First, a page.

The story focuses on Agnes, a self-stated mediocre painter living in Edwardian London. She tries to find meaning through her art, but is distracted by the advances of three different men in varying degrees. Her unseen husband demands that she return after three years of separation. Friend and painter Otto whisks Agnes away to Normandy to bed her. The young, agitated dandy Alexander follows, intent on bringing Agnes back to London so he can become her man.
Agnes states that what she really wants is solitude so she can work, yet ultimately goes along with any manipulative suggestion from any man in her vicinity. The text implies that Agnes has agency, but playwright Harley Granville Barker bounces Agnes into the arms of the nearest man available.
The show had its world premiere at the Ustinov in Bath last year, and has now transferred to Jermyn Street, along with its original cast and prestigious director Trevor Nunn. Sadly for all his accolades, Nunn has not worked any charm, magic or adaptation into the piece. The result is tiresome, hammy and inconsequential.
The performances are stilted and contrived; the only saving grace is Sally Scott’s characterisation of the youthful widow Emmeline Majoribanks. With the little material she is given to play with, Scott’s portrayal of this uptight, weary aristocrat is well honed and grounded. She receives the only laughs during the play.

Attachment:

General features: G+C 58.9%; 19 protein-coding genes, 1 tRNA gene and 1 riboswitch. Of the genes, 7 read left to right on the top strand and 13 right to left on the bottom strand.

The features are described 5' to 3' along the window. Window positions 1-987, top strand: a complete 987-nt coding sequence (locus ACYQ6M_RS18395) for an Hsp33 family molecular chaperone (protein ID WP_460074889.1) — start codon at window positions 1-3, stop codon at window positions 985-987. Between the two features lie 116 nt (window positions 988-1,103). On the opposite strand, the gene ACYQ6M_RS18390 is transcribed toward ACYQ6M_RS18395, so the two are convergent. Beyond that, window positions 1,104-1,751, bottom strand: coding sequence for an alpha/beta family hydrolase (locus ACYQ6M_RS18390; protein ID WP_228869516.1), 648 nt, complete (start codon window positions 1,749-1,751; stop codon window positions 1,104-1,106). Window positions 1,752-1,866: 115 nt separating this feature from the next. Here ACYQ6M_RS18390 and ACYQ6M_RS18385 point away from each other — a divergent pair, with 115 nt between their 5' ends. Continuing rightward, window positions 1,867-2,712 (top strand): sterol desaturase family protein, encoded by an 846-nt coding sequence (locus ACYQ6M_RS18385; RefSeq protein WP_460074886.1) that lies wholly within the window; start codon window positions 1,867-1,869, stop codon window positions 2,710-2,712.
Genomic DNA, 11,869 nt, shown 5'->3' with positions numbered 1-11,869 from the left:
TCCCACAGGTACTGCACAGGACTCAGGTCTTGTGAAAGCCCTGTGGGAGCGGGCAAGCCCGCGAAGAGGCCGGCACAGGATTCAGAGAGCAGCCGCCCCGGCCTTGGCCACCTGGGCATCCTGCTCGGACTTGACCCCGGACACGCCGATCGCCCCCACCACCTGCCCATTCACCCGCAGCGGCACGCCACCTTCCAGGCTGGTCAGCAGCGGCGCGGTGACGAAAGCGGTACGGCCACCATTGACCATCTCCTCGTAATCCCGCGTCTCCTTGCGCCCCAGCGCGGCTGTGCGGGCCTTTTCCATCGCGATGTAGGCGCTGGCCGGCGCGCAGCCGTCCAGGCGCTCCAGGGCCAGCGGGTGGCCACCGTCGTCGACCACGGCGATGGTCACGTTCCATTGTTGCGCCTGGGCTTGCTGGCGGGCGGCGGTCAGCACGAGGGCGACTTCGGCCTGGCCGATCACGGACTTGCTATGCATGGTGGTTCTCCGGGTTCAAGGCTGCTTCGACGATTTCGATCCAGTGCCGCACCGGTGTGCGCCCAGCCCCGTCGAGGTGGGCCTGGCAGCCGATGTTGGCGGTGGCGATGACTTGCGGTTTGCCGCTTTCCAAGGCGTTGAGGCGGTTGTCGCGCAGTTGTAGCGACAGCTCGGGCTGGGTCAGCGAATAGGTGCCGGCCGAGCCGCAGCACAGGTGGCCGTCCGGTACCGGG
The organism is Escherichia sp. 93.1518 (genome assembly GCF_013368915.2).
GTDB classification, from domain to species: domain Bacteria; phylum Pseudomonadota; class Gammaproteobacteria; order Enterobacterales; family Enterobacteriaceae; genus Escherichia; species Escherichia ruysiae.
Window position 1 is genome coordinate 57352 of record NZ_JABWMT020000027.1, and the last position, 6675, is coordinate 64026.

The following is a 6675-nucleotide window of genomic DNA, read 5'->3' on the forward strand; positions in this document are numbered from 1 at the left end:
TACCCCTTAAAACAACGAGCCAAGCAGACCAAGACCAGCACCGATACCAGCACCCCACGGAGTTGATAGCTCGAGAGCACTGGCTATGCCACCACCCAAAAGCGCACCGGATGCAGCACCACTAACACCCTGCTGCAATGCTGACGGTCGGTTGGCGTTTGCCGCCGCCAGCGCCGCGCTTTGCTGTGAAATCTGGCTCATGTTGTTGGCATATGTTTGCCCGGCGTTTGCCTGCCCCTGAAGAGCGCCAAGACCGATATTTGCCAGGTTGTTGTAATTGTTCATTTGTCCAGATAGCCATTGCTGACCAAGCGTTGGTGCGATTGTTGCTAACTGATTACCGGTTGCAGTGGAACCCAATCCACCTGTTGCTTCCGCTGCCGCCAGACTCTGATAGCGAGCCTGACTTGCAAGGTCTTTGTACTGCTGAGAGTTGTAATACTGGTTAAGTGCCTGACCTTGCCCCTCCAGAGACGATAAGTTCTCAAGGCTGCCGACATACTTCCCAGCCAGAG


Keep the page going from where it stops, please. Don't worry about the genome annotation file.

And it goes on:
There are glimmers of success from the delicate lighting design by Paul Pyant, with one particular scene elegantly illustrating the setting of the French sun. However, there is a major problem when the lighting outshines the performances and narrative.
The show was written in 1900 by 23-year-old Harley Granville Barker, who would go on to author The Voysey Inheritance and Waste (both produced at the National Theatre in recent years). Granville Barker’s plays dealt with controversial material, and although you can see that Agnes Colander would have been scandalous in its day (had it been staged) it now comes across as a dated and simplistic portrayal of gender, female independence and male dominance.
Aside from posterity, there is little reason why you would spend the time, effort and money on reviving Agnes Colander. Even the prophetic playwright himself stated the text was ‘very poor’ and indicated that it should be destroyed.
|What||Agnes Colander, Jermyn Street Theatre review|
|Where||Jermyn Street Theatre, 16b Jermyn St,, London , SW1Y 6ST | MAP|
|Nearest tube||Piccadilly Circus (underground)|
12 Feb 19 – 16 Mar 19, Matinees Tuesday & Saturday 15:30
|Website||Click here for more information and tickets|